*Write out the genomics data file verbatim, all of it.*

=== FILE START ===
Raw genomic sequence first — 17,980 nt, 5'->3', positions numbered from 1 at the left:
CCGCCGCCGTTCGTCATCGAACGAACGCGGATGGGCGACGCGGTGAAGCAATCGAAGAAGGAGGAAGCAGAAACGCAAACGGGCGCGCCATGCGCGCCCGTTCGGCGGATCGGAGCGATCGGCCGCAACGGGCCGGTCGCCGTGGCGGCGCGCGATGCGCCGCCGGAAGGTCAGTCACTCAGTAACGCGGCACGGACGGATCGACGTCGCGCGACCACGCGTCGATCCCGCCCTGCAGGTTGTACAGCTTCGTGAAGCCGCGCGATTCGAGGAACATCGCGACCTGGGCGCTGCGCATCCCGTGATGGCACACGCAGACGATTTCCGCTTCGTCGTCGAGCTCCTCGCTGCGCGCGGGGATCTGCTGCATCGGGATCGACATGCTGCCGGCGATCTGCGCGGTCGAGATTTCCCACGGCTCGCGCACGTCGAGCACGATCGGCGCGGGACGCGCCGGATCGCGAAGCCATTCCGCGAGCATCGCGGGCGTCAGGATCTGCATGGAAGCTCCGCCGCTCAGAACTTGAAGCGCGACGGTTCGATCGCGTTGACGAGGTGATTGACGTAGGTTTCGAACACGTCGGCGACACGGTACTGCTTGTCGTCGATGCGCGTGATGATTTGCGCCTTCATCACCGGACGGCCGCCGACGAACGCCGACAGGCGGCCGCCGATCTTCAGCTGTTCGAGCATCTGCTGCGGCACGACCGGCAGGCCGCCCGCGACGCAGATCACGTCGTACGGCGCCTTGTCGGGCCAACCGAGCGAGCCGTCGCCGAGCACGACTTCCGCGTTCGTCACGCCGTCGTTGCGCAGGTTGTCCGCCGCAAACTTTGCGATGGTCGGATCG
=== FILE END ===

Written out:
Raw genomic sequence first — 17,980 nt, 5'->3', positions numbered from 1 at the left:
CCGCCGCCGTTCGTCATCGAACGAACGCGGATGGGCGACGCGGTGAAGCAATCGAAGAAGGAGGAAGCAGAAACGCAAACGGGCGCGCCATGCGCGCCCGTTCGGCGGATCGGAGCGATCGGCCGCAACGGGCCGGTCGCCGTGGCGGCGCGCGATGCGCCGCCGGAAGGTCAGTCACTCAGTAACGCGGCACGGACGGATCGACGTCGCGCGACCACGCGTCGATCCCGCCCTGCAGGTTGTACAGCTTCGTGAAGCCGCGCGATTCGAGGAACATCGCGACCTGGGCGCTGCGCATCCCGTGATGGCACACGCAGACGATTTCCGCTTCGTCGTCGAGCTCCTCGCTGCGCGCGGGGATCTGCTGCATCGGGATCGACATGCTGCCGGCGATCTGCGCGGTCGAGATTTCCCACGGCTCGCGCACGTCGAGCACGATCGGCGCGGGACGCGCCGGATCGCGAAGCCATTCCGCGAGCATCGCGGGCGTCAGGATCTGCATGGAAGCTCCGCCGCTCAGAACTTGAAGCGCGACGGTTCGATCGCGTTGACGAGGTGATTGACGTAGGTTTCGAACACGTCGGCGACACGGTACTGCTTGTCGTCGATGCGCGTGATGATTTGCGCCTTCATCACCGGACGGCCGCCGACGAACGCCGACAGGCGGCCGCCGATCTTCAGCTGTTCGAGCATCTGCTGCGGCACGACCGGCAGGCCGCCCGCGACGCAGATCACGTCGTACGGCGCCTTGTCGGGCCAACCGAGCGAGCCGTCGCCGAGCACGACTTCCGCGTTCGTCACGCCGTCGTTGCGCAGGTTGTCCGCCGCAAACTTTGCGATGGTCGGATCG